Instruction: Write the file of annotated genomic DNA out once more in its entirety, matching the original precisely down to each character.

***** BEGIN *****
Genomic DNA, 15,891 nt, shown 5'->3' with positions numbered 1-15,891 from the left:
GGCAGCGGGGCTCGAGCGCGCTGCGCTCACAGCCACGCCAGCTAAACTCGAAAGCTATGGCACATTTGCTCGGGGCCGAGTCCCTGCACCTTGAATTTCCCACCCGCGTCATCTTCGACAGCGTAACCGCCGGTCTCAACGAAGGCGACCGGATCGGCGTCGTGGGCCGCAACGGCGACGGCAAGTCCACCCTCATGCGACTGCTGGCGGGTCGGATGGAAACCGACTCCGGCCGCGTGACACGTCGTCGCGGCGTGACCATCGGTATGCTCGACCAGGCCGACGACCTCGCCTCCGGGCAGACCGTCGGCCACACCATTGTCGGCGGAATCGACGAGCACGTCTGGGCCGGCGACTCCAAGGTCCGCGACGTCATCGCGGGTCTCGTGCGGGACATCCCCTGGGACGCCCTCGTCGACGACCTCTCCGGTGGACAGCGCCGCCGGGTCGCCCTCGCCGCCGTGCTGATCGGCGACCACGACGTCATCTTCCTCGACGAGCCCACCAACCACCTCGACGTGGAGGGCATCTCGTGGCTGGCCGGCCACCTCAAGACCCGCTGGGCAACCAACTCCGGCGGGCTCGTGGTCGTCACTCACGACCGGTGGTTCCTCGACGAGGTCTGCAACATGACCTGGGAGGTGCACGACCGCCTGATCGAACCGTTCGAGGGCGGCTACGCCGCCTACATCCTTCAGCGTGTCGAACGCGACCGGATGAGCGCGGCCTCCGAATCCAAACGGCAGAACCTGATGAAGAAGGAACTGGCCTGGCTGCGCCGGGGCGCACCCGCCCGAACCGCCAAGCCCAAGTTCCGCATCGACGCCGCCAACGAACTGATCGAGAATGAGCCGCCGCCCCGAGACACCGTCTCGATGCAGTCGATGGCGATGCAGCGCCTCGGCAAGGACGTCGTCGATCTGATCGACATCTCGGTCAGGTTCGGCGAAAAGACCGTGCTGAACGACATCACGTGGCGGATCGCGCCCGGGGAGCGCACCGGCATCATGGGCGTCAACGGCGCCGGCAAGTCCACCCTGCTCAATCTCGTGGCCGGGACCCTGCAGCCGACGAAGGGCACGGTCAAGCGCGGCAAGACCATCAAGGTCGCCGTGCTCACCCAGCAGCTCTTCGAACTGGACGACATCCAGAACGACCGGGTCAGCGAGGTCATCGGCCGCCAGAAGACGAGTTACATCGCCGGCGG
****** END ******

Genomic DNA, 15,891 nt, shown 5'->3' with positions numbered 1-15,891 from the left:
GGCAGCGGGGCTCGAGCGCGCTGCGCTCACAGCCACGCCAGCTAAACTCGAAAGCTATGGCACATTTGCTCGGGGCCGAGTCCCTGCACCTTGAATTTCCCACCCGCGTCATCTTCGACAGCGTAACCGCCGGTCTCAACGAAGGCGACCGGATCGGCGTCGTGGGCCGCAACGGCGACGGCAAGTCCACCCTCATGCGACTGCTGGCGGGTCGGATGGAAACCGACTCCGGCCGCGTGACACGTCGTCGCGGCGTGACCATCGGTATGCTCGACCAGGCCGACGACCTCGCCTCCGGGCAGACCGTCGGCCACACCATTGTCGGCGGAATCGACGAGCACGTCTGGGCCGGCGACTCCAAGGTCCGCGACGTCATCGCGGGTCTCGTGCGGGACATCCCCTGGGACGCCCTCGTCGACGACCTCTCCGGTGGACAGCGCCGCCGGGTCGCCCTCGCCGCCGTGCTGATCGGCGACCACGACGTCATCTTCCTCGACGAGCCCACCAACCACCTCGACGTGGAGGGCATCTCGTGGCTGGCCGGCCACCTCAAGACCCGCTGGGCAACCAACTCCGGCGGGCTCGTGGTCGTCACTCACGACCGGTGGTTCCTCGACGAGGTCTGCAACATGACCTGGGAGGTGCACGACCGCCTGATCGAACCGTTCGAGGGCGGCTACGCCGCCTACATCCTTCAGCGTGTCGAACGCGACCGGATGAGCGCGGCCTCCGAATCCAAACGGCAGAACCTGATGAAGAAGGAACTGGCCTGGCTGCGCCGGGGCGCACCCGCCCGAACCGCCAAGCCCAAGTTCCGCATCGACGCCGCCAACGAACTGATCGAGAATGAGCCGCCGCCCCGAGACACCGTCTCGATGCAGTCGATGGCGATGCAGCGCCTCGGCAAGGACGTCGTCGATCTGATCGACATCTCGGTCAGGTTCGGCGAAAAGACCGTGCTGAACGACATCACGTGGCGGATCGCGCCCGGGGAGCGCACCGGCATCATGGGCGTCAACGGCGCCGGCAAGTCCACCCTGCTCAATCTCGTGGCCGGGACCCTGCAGCCGACGAAGGGCACGGTCAAGCGCGGCAAGACCATCAAGGTCGCCGTGCTCACCCAGCAGCTCTTCGAACTGGACGACATCCAGAACGACCGGGTCAGCGAGGTCATCGGCCGCCAGAAGACGAGTTACATCGCCGGCGG